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**CIE IGCSE Physics Turning Forces Circular Motion and Gravitational attraction**

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**Centripetal Force Recap of Forces The meaning of centripetal force**

The three factors on which centripetal force depends 1 2 3 Why an object moving in a circle has an inward acceleration

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**Complete sheet on Terminal Velocity**

Task Complete sheet on Terminal Velocity

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Centripetal Force CENTRIPETAL FORCE is the general name given to a centrally directed force that causes circular motion. Tension provides the CENTRIPETAL FORCE required by the hammer thrower.

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**Other examples of centripetal force**

Situation Centripetal force Earth orbiting the Sun GRAVITY of the Sun Car going around a bend. FRICTION on the car’s tyres Airplane banking (turning) PUSH of air on the airplane’s wings Electron orbiting a nucleus ELECTROSTATIC attraction due to opposite charges

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**Factors affecting centripetal force**

INCREASES if: - the object is moved FASTER - the object’s mass is INCREASED. - the radius of the circle is DECREASED.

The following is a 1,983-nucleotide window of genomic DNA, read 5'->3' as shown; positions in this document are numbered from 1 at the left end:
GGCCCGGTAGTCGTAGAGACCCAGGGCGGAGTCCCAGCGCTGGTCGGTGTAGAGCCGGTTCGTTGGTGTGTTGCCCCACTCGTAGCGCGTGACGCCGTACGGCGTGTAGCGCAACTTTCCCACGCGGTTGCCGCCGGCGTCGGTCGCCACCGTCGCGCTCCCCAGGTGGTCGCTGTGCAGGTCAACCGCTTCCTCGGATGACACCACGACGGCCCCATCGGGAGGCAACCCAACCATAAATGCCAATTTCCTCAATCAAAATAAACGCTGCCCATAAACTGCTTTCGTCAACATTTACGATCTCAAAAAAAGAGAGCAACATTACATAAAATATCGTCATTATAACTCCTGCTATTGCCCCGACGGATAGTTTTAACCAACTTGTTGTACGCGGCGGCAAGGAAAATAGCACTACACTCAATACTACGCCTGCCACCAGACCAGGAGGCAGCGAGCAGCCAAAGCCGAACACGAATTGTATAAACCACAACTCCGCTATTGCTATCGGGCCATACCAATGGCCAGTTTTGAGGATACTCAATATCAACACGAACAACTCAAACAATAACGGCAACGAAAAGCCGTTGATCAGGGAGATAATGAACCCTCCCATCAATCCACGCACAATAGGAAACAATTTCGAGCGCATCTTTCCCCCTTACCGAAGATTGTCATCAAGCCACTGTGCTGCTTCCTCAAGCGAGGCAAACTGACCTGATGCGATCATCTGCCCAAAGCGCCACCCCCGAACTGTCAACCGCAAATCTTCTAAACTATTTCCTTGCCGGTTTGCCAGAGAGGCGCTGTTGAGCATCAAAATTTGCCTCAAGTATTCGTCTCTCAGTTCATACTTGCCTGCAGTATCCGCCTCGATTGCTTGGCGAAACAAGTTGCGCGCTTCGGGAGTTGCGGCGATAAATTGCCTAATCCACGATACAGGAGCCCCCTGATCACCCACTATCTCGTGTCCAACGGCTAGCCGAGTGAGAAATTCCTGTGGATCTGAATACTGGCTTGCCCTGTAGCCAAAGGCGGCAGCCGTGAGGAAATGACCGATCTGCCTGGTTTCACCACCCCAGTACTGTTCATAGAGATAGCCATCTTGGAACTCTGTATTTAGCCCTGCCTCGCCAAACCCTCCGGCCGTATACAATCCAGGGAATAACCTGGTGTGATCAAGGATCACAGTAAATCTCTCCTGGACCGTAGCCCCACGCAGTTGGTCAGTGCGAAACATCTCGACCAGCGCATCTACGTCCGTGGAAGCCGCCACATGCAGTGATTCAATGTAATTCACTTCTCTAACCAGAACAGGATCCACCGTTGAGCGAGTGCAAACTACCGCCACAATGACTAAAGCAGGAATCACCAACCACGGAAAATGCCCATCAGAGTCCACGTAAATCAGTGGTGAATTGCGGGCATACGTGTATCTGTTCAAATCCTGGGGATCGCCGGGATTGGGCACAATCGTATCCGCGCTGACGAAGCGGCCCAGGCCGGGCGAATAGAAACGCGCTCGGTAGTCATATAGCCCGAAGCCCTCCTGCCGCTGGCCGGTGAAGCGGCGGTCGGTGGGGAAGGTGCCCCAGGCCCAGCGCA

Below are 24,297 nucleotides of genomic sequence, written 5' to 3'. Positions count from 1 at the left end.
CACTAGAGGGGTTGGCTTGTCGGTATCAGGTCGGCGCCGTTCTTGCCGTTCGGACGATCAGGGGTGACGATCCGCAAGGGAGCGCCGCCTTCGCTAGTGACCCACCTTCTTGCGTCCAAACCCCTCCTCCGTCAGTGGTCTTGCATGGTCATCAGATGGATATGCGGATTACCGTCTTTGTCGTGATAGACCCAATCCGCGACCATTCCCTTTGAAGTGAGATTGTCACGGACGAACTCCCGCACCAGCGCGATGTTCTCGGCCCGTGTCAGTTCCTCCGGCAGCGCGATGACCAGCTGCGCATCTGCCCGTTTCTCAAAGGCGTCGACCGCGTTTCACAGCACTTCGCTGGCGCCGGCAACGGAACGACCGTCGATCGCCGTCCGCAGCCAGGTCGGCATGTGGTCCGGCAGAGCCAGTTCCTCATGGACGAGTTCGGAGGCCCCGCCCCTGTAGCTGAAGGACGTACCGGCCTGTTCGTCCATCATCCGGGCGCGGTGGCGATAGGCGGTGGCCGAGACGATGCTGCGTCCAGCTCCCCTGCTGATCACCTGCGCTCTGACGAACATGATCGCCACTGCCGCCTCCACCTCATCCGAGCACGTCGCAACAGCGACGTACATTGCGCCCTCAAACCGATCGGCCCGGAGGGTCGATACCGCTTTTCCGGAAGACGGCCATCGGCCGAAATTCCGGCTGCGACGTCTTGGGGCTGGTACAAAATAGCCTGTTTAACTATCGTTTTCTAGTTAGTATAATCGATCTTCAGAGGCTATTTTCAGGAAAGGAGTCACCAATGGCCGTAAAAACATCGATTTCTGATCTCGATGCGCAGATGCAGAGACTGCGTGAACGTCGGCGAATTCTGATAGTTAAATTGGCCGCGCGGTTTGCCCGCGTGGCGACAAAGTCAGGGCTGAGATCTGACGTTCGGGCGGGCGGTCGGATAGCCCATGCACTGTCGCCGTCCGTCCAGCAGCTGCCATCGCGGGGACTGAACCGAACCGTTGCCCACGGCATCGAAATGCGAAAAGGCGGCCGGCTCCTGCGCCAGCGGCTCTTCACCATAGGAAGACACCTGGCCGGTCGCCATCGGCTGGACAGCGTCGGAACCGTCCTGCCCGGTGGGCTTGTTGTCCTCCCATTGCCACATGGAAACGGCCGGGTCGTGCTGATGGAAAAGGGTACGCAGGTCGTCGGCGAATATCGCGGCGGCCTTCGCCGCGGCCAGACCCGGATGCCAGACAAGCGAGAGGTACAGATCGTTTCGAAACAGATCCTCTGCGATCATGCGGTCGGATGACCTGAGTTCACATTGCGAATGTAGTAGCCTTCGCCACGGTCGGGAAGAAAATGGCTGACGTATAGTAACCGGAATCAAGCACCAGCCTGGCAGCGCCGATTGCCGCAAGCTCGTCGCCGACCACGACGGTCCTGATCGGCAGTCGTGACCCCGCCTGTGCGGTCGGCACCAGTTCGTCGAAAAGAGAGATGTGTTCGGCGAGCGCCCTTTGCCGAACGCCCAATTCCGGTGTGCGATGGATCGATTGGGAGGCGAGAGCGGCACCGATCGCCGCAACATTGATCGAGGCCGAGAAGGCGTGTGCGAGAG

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Centripetal Force Why does an object moving in a circle have an inward acceleration ? When an object moves in a circle, there is unbalanced force on it that acts towards the center of the circle. Newton 2 what happens if an object has an unbalanced force on it?

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Acceleration- How? Acceleration is the change in velocity / time Remember velocity is a vector – speed and direction So we have ……..

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**What happens if the string breaks?**

What direction does the ball move? Remember Newton 1 String breaking quiz Draw on the diagram provided

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Tasks Do questions 1- 4 on page 49 Question 12 on page 51 Fill in missing words

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**Choose appropriate words to fill in the gaps below:**